Yesterday’s Consumer Price Index report was almost entirely encouraging, welcome news to both the White House and the financial markets.
December became the sixth consecutive month to show lower overall inflation on a year-over-year basis, with prices 6.5% higher than a year earlier. On a month-to-month basis, prices notched their largest monthly decline (-0.1%) since May 2020. That good news was heavily driven by falling goods and, notably, energy prices; gasoline has dropped from a high of $5.00 in June to $3.27 at present. Food prices barely budged, their smallest increase since March 2021.
“Core inflation,” which excludes the volatile categories of food and energy, fell to 5.7% over the previous year, with monthly inflation at 0.3%. Excluding housing, which we will discuss, core prices also fell 0.1% month-to-month from November.
For its part, the Federal Reserve is most closely watching a slightly different metric: increases in services costs not including housing. Why? One reason is that goods prices have not only stopped rising, they have been falling in recent months. The cost of services, however, have continued to increase in large part because service prices are heavily driven by the cost of labor, which until recently, has been rising quickly. (The Fed also prefers to exclude housing because the methodology by which the CPI incorporates housing tends to produce large lags in how the cost of shelter is reflected.)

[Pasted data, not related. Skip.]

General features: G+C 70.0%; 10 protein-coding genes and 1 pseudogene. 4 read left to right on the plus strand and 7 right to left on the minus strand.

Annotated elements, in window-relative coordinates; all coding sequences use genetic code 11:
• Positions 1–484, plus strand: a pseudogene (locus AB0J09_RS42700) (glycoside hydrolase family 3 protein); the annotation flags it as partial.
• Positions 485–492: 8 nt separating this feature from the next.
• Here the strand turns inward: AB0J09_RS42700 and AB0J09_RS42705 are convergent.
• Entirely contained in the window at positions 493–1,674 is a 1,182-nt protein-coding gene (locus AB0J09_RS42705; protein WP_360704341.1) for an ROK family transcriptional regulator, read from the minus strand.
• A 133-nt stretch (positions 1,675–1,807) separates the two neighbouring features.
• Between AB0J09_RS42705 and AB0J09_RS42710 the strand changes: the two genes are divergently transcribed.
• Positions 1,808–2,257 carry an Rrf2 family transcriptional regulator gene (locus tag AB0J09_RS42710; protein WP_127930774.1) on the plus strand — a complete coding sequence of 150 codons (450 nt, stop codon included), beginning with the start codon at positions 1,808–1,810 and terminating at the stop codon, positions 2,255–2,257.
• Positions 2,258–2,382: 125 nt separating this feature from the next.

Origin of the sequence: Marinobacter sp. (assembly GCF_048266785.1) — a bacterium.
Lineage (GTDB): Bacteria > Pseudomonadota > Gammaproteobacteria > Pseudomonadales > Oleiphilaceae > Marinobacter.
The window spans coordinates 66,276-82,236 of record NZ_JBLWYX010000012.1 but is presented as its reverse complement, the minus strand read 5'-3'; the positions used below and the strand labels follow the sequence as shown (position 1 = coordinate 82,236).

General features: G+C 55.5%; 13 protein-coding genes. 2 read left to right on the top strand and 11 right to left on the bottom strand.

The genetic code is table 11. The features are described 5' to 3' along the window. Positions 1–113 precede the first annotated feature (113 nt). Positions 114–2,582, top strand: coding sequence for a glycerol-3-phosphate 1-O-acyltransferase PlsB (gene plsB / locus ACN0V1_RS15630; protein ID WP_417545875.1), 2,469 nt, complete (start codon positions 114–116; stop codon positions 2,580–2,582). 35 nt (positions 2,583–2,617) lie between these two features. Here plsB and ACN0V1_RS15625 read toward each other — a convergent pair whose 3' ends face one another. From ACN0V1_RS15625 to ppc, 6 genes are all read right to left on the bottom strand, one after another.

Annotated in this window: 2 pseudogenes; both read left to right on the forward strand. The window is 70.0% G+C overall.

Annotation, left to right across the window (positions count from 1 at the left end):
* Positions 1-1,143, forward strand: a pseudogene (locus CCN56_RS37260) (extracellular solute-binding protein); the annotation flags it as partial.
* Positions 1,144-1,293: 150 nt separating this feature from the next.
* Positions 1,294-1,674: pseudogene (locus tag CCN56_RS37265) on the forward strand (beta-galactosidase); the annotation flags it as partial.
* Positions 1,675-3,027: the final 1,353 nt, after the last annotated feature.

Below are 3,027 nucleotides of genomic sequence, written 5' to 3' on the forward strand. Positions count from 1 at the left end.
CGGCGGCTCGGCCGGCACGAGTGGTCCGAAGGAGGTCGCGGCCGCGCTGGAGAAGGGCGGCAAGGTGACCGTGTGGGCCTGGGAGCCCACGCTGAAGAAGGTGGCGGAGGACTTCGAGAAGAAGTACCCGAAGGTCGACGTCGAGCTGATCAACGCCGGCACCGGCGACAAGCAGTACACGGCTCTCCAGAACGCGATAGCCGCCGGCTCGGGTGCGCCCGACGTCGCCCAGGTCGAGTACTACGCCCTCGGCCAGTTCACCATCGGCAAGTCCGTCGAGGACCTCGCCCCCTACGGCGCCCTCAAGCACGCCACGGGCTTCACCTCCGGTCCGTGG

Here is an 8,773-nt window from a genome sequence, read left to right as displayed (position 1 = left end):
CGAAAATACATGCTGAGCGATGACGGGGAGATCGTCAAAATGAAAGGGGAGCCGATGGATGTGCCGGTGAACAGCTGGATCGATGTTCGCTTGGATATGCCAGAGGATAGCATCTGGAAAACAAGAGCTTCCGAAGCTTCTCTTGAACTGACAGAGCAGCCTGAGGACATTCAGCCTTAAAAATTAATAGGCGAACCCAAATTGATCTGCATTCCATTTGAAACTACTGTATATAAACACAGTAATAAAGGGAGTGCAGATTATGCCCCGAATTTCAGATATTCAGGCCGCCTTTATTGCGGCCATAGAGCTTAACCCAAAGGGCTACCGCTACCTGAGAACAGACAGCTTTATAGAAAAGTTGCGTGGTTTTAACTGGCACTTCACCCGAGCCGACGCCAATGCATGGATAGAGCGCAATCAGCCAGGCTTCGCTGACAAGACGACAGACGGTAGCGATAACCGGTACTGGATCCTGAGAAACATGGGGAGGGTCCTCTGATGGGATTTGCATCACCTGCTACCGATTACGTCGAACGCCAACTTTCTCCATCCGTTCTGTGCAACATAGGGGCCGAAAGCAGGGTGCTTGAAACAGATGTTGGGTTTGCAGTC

From a high of 10.2% in the second quarter of last year, core service inflation has dropped steadily, falling to just 2.2% annualized in the fourth quarter.
As the decline in the core service rate suggests, wage inflation has also been declining. Median wage growth in December was 6.2% compared to the prior year, down from a peak of 6.7% in the third quarter. On a month-to-month basis, average wage growth was down to 4.2% in December.
However, even these lower levels of wage increases remain substantially above the 2.8% pre-pandemic level. While we generally root for wages to increase, it is highly unlikely that inflation will fall to the Fed’s 2% target without wage growth returning to pre-pandemic levels. And that is unlikely to happen with unemployment at just 3.5%, the lowest since 1969. So paradoxically, for the Fed to pause its continued interest rate raises, we need for the currently tight labor market to loosen.